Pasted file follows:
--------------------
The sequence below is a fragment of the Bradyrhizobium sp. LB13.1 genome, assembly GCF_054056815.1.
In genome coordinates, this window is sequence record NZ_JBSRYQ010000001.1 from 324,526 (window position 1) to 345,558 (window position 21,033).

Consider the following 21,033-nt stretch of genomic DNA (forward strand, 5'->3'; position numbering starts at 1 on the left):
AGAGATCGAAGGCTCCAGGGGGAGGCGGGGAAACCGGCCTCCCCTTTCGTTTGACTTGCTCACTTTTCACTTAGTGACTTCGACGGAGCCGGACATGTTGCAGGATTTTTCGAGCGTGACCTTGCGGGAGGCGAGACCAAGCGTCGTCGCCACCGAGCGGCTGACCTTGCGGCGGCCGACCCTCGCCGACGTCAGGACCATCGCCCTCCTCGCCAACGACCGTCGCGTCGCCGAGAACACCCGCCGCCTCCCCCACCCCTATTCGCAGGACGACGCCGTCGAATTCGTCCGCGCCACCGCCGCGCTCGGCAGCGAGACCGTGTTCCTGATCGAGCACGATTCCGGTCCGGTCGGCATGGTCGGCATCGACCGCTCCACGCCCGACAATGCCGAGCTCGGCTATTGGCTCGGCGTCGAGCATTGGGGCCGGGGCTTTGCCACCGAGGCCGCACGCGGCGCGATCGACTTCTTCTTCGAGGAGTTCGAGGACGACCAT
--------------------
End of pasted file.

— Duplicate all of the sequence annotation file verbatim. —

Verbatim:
The sequence below is a fragment of the Bradyrhizobium sp. LB13.1 genome, assembly GCF_054056815.1.
In genome coordinates, this window is sequence record NZ_JBSRYQ010000001.1 from 324,526 (window position 1) to 345,558 (window position 21,033).

Consider the following 21,033-nt stretch of genomic DNA (forward strand, 5'->3'; position numbering starts at 1 on the left):
AGAGATCGAAGGCTCCAGGGGGAGGCGGGGAAACCGGCCTCCCCTTTCGTTTGACTTGCTCACTTTTCACTTAGTGACTTCGACGGAGCCGGACATGTTGCAGGATTTTTCGAGCGTGACCTTGCGGGAGGCGAGACCAAGCGTCGTCGCCACCGAGCGGCTGACCTTGCGGCGGCCGACCCTCGCCGACGTCAGGACCATCGCCCTCCTCGCCAACGACCGTCGCGTCGCCGAGAACACCCGCCGCCTCCCCCACCCCTATTCGCAGGACGACGCCGTCGAATTCGTCCGCGCCACCGCCGCGCTCGGCAGCGAGACCGTGTTCCTGATCGAGCACGATTCCGGTCCGGTCGGCATGGTCGGCATCGACCGCTCCACGCCCGACAATGCCGAGCTCGGCTATTGGCTCGGCGTCGAGCATTGGGGCCGGGGCTTTGCCACCGAGGCCGCACGCGGCGCGATCGACTTCTTCTTCGAGGAGTTCGAGGACGACCAT